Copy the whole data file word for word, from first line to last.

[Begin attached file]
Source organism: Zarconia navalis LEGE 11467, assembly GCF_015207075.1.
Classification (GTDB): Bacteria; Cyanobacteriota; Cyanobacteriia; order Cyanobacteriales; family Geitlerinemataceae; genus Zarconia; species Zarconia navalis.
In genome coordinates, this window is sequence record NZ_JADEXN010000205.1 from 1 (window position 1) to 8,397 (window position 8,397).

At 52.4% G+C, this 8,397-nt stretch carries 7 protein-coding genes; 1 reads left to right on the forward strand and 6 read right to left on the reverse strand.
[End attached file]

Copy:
Source organism: Zarconia navalis LEGE 11467, assembly GCF_015207075.1.
Classification (GTDB): Bacteria; Cyanobacteriota; Cyanobacteriia; order Cyanobacteriales; family Geitlerinemataceae; genus Zarconia; species Zarconia navalis.
In genome coordinates, this window is sequence record NZ_JADEXN010000205.1 from 1 (window position 1) to 8,397 (window position 8,397).

At 52.4% G+C, this 8,397-nt stretch carries 7 protein-coding genes; 1 reads left to right on the forward strand and 6 read right to left on the reverse strand.